Based on the available data the CHMP concluded that the marketing authorisations for Bufexamac should be revoked. The CHMP’s opinion has now been sent to the European Commission for the adoption of a decision.

Previously, medicines containing bufexamac have been authorised as Parfenac, Bufal, Calmaderm, Fansamac, Mastu, Parfenoide, Proctosan or other trade names in Austria, Bulgaria, the Czech Republic, France, Hungary, Italy, Latvia, Lithuania, Luxembourg, Portugal, Romania and Slovakia. They may be available as creams, rectal ointments and suppositories. Because of the restrictions placed on these medicines over the years, their use in the EU is limited.

Please read his press release, together with other information on the work of the European Medicines Agency, on the Agency’s website at www.ema.europa.eu.


Cardiovascular Risk with Sibutramine [Meridia] in Patients with a History of Cardiovascular Disease

April 11, 2010

April 11, 2010 – FDA is alerting healthcare professionals that Sibutramine [Meridia] is contraindicated in patients with a history of cardiovascular disease because the drug increases their risk of heart attack and stroke. Sibutramine [Meridia] is used to manage obesity.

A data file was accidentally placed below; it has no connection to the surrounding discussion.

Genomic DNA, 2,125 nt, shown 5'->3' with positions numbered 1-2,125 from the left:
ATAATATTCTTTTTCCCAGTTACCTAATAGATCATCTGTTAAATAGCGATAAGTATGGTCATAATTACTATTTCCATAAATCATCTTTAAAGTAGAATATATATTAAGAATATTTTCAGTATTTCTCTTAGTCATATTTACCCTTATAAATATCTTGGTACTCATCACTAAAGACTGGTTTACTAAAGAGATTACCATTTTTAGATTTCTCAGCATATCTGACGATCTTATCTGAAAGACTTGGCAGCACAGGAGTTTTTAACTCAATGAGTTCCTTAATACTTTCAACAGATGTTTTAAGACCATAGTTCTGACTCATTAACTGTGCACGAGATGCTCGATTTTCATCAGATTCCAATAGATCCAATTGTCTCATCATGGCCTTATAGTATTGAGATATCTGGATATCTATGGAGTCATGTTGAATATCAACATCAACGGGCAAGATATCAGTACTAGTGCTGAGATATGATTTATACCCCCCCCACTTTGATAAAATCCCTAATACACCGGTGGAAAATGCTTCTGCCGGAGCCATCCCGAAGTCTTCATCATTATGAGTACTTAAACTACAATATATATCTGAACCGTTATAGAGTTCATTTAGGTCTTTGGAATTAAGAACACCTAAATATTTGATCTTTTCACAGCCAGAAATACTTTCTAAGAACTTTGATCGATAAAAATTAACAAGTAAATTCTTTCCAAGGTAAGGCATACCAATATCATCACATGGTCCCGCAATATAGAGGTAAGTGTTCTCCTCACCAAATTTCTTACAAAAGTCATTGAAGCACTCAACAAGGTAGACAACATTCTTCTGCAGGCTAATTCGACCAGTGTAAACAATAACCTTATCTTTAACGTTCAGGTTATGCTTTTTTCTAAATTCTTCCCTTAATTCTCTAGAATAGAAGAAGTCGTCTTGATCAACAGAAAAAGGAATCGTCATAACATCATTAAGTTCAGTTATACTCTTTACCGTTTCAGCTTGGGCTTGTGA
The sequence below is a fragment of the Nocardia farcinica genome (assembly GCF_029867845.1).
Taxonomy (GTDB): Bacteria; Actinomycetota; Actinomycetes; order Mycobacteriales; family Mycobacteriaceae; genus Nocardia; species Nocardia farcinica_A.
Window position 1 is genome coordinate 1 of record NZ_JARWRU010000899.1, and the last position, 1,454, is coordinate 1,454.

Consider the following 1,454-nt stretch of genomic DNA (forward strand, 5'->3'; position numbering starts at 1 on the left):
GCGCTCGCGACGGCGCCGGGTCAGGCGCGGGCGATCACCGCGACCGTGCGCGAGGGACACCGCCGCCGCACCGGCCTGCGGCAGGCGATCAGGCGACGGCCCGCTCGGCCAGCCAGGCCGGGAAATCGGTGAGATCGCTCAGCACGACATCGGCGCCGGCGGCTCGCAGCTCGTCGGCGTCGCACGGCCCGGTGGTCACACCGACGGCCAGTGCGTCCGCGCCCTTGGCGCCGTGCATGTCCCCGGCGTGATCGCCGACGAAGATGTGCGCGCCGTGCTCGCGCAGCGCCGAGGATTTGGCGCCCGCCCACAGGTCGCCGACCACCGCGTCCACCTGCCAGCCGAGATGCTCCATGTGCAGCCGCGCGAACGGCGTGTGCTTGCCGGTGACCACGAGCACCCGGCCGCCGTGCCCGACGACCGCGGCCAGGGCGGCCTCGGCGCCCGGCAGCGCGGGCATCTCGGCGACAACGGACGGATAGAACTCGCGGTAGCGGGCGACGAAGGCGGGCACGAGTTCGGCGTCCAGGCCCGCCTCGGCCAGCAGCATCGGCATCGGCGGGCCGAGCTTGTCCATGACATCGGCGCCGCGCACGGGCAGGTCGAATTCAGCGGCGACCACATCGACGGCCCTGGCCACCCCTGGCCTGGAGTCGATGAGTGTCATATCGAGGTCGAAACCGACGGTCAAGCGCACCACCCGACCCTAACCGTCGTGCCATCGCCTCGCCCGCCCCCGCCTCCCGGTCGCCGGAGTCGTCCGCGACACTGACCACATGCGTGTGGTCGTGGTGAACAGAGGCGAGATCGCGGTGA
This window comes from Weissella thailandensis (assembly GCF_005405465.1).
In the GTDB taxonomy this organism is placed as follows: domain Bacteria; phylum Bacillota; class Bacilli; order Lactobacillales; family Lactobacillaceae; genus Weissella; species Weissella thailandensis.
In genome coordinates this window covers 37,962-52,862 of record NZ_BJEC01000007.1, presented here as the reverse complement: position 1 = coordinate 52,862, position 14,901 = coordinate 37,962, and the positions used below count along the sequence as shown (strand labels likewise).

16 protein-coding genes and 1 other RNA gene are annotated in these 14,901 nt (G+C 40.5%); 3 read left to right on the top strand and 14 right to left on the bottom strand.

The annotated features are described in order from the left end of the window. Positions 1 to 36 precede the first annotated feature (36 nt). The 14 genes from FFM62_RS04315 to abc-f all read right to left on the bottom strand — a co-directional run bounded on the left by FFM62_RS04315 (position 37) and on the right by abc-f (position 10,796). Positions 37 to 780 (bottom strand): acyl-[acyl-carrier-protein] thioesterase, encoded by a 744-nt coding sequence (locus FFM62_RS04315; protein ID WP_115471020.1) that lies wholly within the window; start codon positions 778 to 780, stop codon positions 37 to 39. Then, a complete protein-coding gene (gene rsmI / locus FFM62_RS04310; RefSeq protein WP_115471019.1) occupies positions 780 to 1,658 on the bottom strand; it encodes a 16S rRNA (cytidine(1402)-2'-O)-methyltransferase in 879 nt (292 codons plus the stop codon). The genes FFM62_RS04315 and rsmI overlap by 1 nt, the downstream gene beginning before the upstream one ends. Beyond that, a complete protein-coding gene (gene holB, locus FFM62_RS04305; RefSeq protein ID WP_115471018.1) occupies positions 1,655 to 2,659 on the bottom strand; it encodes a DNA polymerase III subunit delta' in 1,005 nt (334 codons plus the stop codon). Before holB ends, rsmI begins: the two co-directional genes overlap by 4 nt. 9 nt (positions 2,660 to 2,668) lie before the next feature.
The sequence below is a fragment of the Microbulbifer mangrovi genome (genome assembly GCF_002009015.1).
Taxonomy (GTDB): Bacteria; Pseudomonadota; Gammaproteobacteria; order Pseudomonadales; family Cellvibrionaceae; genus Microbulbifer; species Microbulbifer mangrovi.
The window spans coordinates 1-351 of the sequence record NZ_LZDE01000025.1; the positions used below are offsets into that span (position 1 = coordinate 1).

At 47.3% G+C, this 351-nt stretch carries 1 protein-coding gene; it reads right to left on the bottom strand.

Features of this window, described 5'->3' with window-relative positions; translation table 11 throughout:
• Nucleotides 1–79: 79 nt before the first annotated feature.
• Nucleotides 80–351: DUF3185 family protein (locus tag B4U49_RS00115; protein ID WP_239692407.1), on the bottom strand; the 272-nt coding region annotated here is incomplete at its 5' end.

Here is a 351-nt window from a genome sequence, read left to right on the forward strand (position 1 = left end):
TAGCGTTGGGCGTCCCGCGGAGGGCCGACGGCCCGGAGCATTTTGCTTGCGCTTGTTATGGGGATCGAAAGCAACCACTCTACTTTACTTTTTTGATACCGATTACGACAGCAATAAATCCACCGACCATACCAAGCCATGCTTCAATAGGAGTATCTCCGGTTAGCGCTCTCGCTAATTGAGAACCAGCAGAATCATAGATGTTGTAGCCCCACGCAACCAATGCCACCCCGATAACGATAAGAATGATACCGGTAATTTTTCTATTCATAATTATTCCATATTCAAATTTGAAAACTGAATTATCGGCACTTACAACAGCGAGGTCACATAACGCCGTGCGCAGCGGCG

In November 2009, an early communication from FDA reported preliminary study results suggesting that patients on Sibutramine [Meridia] had a greater frequency of cardiovascular events than those not taking the drug. Additional data from the study has shown that the excess risk occurred in patients with a history of cardiovascular disease.

Based on this information, Sibutramine [Meridia] is now contraindicated in patients with a history of cardiovascular disease, including coronary artery disease, stroke or transient ischemic attack (TIA), cardiac arrhythmias, congestive heart failure, peripheral arterial disease, or uncontrolled hypertension. Healthcare professionals should regularly monitor the blood pressure and heart rate of patients using Sibutramine [Meridia] and discontinue the drug if there are sustained increases in these measurements.